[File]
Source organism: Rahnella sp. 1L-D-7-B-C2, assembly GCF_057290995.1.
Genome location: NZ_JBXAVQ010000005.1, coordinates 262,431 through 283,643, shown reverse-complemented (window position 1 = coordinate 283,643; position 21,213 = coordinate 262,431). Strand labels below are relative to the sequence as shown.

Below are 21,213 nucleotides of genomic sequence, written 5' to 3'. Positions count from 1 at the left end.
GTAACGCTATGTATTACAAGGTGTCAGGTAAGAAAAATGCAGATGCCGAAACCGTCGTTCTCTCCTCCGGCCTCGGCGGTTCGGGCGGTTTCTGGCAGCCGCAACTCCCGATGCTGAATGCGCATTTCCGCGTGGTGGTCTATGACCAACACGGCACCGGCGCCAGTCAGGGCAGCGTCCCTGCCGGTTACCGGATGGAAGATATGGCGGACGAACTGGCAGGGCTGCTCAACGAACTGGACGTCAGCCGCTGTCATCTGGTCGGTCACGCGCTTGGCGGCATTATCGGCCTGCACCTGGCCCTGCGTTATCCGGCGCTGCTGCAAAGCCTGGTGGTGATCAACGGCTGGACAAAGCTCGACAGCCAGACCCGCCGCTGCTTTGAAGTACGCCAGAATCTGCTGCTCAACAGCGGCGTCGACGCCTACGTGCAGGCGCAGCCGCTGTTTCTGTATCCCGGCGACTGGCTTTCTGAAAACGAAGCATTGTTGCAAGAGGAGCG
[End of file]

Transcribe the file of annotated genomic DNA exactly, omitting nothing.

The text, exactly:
Source organism: Rahnella sp. 1L-D-7-B-C2, assembly GCF_057290995.1.
Genome location: NZ_JBXAVQ010000005.1, coordinates 262,431 through 283,643, shown reverse-complemented (window position 1 = coordinate 283,643; position 21,213 = coordinate 262,431). Strand labels below are relative to the sequence as shown.

Below are 21,213 nucleotides of genomic sequence, written 5' to 3'. Positions count from 1 at the left end.
GTAACGCTATGTATTACAAGGTGTCAGGTAAGAAAAATGCAGATGCCGAAACCGTCGTTCTCTCCTCCGGCCTCGGCGGTTCGGGCGGTTTCTGGCAGCCGCAACTCCCGATGCTGAATGCGCATTTCCGCGTGGTGGTCTATGACCAACACGGCACCGGCGCCAGTCAGGGCAGCGTCCCTGCCGGTTACCGGATGGAAGATATGGCGGACGAACTGGCAGGGCTGCTCAACGAACTGGACGTCAGCCGCTGTCATCTGGTCGGTCACGCGCTTGGCGGCATTATCGGCCTGCACCTGGCCCTGCGTTATCCGGCGCTGCTGCAAAGCCTGGTGGTGATCAACGGCTGGACAAAGCTCGACAGCCAGACCCGCCGCTGCTTTGAAGTACGCCAGAATCTGCTGCTCAACAGCGGCGTCGACGCCTACGTGCAGGCGCAGCCGCTGTTTCTGTATCCCGGCGACTGGCTTTCTGAAAACGAAGCATTGTTGCAAGAGGAGCG